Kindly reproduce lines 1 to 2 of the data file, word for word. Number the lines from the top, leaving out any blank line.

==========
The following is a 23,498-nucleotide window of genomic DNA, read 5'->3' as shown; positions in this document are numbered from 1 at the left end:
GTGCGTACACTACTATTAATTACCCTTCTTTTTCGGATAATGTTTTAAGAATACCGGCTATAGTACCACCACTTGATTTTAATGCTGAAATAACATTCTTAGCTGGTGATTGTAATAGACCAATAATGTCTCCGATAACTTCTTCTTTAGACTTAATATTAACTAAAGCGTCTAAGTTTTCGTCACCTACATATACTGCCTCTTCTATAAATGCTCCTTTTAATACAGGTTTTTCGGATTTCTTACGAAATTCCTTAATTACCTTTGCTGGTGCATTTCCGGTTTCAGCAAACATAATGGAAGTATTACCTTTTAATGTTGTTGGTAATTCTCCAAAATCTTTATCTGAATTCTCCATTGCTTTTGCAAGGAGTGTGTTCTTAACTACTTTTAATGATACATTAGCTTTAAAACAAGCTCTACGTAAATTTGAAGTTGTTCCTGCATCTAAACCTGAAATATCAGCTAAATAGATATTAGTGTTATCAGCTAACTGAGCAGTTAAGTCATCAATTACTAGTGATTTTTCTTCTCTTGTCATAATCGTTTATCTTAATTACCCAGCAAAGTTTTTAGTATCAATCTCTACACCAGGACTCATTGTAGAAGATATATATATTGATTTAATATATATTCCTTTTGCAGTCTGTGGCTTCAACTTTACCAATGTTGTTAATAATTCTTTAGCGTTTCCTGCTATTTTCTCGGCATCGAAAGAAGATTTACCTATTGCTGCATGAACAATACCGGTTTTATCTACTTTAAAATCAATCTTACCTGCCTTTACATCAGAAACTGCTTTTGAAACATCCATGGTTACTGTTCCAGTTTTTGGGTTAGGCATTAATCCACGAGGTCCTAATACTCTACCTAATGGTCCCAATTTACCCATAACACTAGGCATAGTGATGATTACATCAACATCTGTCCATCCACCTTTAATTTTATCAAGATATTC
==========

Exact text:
The following is a 23,498-nucleotide window of genomic DNA, read 5'->3' as shown; positions in this document are numbered from 1 at the left end:
GTGCGTACACTACTATTAATTACCCTTCTTTTTCGGATAATGTTTTAAGAATACCGGCTATAGTACCACCACTTGATTTTAATGCTGAAATAACATTCTTAGCTGGTGATTGTAATAGACCAATAATGTCTCCGATAACTTCTTCTTTAGACTTAATATTAACTAAAGCGTCTAAGTTTTCGTCACCTACATATACTGCCTCTTCTATAAATGCTCCTTTTAATACAGGTTTTTCGGATTTCTTACGAAATTCCTTAATTACCTTTGCTGGTGCATTTCCGGTTTCAGCAAACATAATGGAAGTATTACCTTTTAATGTTGTTGGTAATTCTCCAAAATCTTTATCTGAATTCTCCATTGCTTTTGCAAGGAGTGTGTTCTTAACTACTTTTAATGATACATTAGCTTTAAAACAAGCTCTACGTAAATTTGAAGTTGTTCCTGCATCTAAACCTGAAATATCAGCTAAATAGATATTAGTGTTATCAGCTAACTGAGCAGTTAAGTCATCAATTACTAGTGATTTTTCTTCTCTTGTCATAATCGTTTATCTTAATTACCCAGCAAAGTTTTTAGTATCAATCTCTACACCAGGACTCATTGTAGAAGATATATATATTGATTTAATATATATTCCTTTTGCAGTCTGTGGCTTCAACTTTACCAATGTTGTTAATAATTCTTTAGCGTTTCCTGCTATTTTCTCGGCATCGAAAGAAGATTTACCTATTGCTGCATGAACAATACCGGTTTTATCTACTTTAAAATCAATCTTACCTGCCTTTACATCAGAAACTGCTTTTGAAACATCCATGGTTACTGTTCCAGTTTTTGGGTTAGGCATTAATCCACGAGGTCCTAATACTCTACCTAATGGTCCCAATTTACCCATAACACTAGGCATAGTGATGATTACATCAACATCTGTCCATCCACCTTTAATTTTATCAAGATATTC